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Natural History of Intrameniscal Signal Intensity on Knee MR Images: Six Years of Data from the Osteoarthritis Initiative.

Kumm, Jaanika; Roemer, Frank W; Guermazi, Ali; Turkiewicz, Aleksandra LU and Englund, Martin LU (2015) In Radiology
Abstract
Purpose To assess the natural history of intrameniscal signal intensity on magnetic resonance (MR) images of the medial compartment. Materials and Methods Both knees of 269 participants (55% women, aged 45-55 years) in the Osteoarthritis Initiative without radiographic knee osteoarthritis (OA) and without medial meniscal tear at baseline were studied. One radiologist assessed 3-T MR images from baseline and 24-, 48-, and 72-month follow-up for intrameniscal signal intensity and tears. A complementary log-log model with random effect was used to evaluate the risk of medial meniscal tear, adjusting for age, sex, body mass index, and knee side. Results At baseline, linear intrameniscal signal intensity in the medial compartment was present in... (More)
Purpose To assess the natural history of intrameniscal signal intensity on magnetic resonance (MR) images of the medial compartment. Materials and Methods Both knees of 269 participants (55% women, aged 45-55 years) in the Osteoarthritis Initiative without radiographic knee osteoarthritis (OA) and without medial meniscal tear at baseline were studied. One radiologist assessed 3-T MR images from baseline and 24-, 48-, and 72-month follow-up for intrameniscal signal intensity and tears. A complementary log-log model with random effect was used to evaluate the risk of medial meniscal tear, adjusting for age, sex, body mass index, and knee side. Results At baseline, linear intrameniscal signal intensity in the medial compartment was present in 140 knees (26%). Once present, regression only in a single knee was observed. In 31 knees (19%) with linear intrameniscal signal intensity at any of the first three time points, the signal intensity progressed to a tear in the same segment, and in a single knee, the tear occurred in an adjacent segment. The corresponding number of tears without prior finding of intrameniscal signal intensities was 11 (3%). In the adjusted model, the hazard ratio for developing medial meniscal tear was 18.2 (95% confidence interval: 8.3, 39.8) if linear intrameniscal signal intensity was present, compared when there was no linear signal intensity. There was only one of 43 knees with injury reported in conjunction with the incident tear. Conclusion In middle-aged persons without OA, linear intrameniscal signal intensity on MR images is highly unlikely to resolve and should be considered a risk factor for medial degenerative meniscal tear. (©) RSNA, 2015 Online supplemental material is available for this article. (Less)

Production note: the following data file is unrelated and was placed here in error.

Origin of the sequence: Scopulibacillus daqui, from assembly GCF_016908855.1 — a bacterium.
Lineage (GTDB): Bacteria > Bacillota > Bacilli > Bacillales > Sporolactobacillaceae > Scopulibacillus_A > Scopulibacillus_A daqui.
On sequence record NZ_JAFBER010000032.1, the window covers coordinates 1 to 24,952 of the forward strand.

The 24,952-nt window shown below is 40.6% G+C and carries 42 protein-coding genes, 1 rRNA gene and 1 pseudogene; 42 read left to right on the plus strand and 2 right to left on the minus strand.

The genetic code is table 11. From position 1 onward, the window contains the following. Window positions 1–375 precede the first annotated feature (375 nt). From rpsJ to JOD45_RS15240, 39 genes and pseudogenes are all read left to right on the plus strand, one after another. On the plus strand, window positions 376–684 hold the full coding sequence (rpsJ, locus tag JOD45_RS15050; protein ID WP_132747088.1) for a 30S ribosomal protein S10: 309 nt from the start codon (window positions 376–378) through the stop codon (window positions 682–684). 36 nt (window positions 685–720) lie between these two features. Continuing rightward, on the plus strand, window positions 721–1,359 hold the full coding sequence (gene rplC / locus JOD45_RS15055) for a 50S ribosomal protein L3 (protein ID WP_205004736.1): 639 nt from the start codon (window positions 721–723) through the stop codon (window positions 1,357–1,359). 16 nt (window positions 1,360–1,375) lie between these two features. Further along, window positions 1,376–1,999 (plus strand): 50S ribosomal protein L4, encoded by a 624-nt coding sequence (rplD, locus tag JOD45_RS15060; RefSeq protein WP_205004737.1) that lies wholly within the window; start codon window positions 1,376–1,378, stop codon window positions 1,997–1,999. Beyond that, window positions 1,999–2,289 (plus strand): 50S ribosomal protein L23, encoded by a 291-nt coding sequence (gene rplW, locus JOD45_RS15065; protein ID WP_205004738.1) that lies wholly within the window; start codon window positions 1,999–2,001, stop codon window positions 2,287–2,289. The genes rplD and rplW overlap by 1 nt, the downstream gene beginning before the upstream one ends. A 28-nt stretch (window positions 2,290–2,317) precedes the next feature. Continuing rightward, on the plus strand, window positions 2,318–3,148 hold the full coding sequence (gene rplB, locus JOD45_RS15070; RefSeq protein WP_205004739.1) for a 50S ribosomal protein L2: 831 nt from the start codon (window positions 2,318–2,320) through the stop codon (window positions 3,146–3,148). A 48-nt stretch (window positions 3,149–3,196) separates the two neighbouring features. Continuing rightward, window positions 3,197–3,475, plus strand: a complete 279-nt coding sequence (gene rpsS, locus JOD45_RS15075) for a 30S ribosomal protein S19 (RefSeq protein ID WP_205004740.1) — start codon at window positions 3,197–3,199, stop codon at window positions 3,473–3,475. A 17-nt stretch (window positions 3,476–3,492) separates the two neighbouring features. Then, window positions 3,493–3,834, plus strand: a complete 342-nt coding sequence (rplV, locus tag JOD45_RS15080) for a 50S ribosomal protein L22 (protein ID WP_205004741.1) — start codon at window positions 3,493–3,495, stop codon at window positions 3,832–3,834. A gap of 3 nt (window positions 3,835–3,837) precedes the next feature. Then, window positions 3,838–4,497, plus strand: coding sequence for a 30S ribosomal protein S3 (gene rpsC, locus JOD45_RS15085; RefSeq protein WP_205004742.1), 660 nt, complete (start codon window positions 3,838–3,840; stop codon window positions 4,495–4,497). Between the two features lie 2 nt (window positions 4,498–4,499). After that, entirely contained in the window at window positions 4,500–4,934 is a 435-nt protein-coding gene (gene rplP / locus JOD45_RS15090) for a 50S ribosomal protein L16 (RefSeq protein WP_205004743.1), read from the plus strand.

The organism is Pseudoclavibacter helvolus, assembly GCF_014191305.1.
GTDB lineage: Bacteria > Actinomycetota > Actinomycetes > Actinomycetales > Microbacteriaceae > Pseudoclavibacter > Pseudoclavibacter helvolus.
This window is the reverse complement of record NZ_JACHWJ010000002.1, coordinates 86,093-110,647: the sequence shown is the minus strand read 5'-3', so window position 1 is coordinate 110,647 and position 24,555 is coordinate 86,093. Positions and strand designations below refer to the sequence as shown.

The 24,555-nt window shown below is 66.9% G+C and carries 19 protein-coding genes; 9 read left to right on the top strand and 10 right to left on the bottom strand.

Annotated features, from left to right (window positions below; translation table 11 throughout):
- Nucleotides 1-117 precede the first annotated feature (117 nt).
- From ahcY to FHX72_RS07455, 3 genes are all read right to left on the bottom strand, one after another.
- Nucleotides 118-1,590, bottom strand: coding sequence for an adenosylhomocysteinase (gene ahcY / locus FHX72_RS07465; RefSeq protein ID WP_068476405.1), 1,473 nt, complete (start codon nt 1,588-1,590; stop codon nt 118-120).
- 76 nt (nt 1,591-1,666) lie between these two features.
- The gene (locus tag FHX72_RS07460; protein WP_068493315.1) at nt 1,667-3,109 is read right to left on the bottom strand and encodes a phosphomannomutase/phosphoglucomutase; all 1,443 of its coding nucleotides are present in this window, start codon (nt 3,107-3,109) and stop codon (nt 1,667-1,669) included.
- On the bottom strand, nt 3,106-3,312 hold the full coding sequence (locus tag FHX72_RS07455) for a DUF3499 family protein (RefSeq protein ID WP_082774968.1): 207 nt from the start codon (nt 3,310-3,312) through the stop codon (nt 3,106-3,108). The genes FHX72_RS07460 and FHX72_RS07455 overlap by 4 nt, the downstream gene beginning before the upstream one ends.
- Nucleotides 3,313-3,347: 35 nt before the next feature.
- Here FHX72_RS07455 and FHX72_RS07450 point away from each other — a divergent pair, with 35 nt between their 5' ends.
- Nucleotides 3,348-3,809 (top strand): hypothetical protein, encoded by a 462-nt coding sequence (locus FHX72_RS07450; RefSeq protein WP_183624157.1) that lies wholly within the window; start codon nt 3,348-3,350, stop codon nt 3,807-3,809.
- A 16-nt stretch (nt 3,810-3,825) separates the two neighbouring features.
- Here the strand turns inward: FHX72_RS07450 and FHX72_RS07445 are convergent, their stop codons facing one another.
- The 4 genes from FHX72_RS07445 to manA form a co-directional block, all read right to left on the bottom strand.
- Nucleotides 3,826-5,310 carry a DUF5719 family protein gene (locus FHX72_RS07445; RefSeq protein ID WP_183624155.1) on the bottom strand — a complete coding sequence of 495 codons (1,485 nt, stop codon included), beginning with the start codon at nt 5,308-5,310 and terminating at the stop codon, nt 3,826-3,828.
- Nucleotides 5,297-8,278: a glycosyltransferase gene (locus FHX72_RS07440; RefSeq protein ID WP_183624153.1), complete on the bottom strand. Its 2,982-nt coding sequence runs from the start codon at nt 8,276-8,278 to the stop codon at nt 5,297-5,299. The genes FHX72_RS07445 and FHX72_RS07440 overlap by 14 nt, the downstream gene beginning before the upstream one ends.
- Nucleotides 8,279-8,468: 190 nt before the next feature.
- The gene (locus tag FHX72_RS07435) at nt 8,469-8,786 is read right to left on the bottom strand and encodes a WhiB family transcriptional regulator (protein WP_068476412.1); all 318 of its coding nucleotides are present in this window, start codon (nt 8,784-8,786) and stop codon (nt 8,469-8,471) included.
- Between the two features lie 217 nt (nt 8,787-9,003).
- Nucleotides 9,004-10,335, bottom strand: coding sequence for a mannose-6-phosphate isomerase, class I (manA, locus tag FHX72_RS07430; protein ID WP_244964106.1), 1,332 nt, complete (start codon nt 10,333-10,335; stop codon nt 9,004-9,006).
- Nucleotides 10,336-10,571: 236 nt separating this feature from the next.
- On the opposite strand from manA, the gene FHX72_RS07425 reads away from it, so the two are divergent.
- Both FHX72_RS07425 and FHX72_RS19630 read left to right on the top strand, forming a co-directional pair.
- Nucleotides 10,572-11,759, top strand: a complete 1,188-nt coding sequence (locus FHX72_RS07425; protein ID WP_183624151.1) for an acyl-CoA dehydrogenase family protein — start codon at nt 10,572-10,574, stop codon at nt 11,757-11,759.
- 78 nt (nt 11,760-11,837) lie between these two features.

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author
organization
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Contribution to journal
publication status
published
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in
Radiology
issue
Jul 14
publisher
Radiological Society of North America
external identifiers
  • PMID:26172533
  • Scopus:84952906749
  • WOS:000372519500017
ISSN
1527-1315
DOI
10.1148/radiol.2015142905
language
English
LU publication?
yes
id
a89acccc-3e64-47a5-ae3e-413abe79b8f8 (old id 7749617)
alternative location
http://www.ncbi.nlm.nih.gov/pubmed/26172533?dopt=Abstract
date added to LUP
2015-08-08 19:25:21
date last changed
2016-11-13 04:26:38
@misc{a89acccc-3e64-47a5-ae3e-413abe79b8f8,
  abstract     = {Purpose To assess the natural history of intrameniscal signal intensity on magnetic resonance (MR) images of the medial compartment. Materials and Methods Both knees of 269 participants (55% women, aged 45-55 years) in the Osteoarthritis Initiative without radiographic knee osteoarthritis (OA) and without medial meniscal tear at baseline were studied. One radiologist assessed 3-T MR images from baseline and 24-, 48-, and 72-month follow-up for intrameniscal signal intensity and tears. A complementary log-log model with random effect was used to evaluate the risk of medial meniscal tear, adjusting for age, sex, body mass index, and knee side. Results At baseline, linear intrameniscal signal intensity in the medial compartment was present in 140 knees (26%). Once present, regression only in a single knee was observed. In 31 knees (19%) with linear intrameniscal signal intensity at any of the first three time points, the signal intensity progressed to a tear in the same segment, and in a single knee, the tear occurred in an adjacent segment. The corresponding number of tears without prior finding of intrameniscal signal intensities was 11 (3%). In the adjusted model, the hazard ratio for developing medial meniscal tear was 18.2 (95% confidence interval: 8.3, 39.8) if linear intrameniscal signal intensity was present, compared when there was no linear signal intensity. There was only one of 43 knees with injury reported in conjunction with the incident tear. Conclusion In middle-aged persons without OA, linear intrameniscal signal intensity on MR images is highly unlikely to resolve and should be considered a risk factor for medial degenerative meniscal tear. (©) RSNA, 2015 Online supplemental material is available for this article.},
  author       = {Kumm, Jaanika and Roemer, Frank W and Guermazi, Ali and Turkiewicz, Aleksandra and Englund, Martin},
  issn         = {1527-1315},
  language     = {eng},
  number       = {Jul 14},
  publisher    = {ARRAY(0x9418f28)},
  series       = {Radiology},
  title        = {Natural History of Intrameniscal Signal Intensity on Knee MR Images: Six Years of Data from the Osteoarthritis Initiative.},
  url          = {http://dx.doi.org/10.1148/radiol.2015142905},
  year         = {2015},
}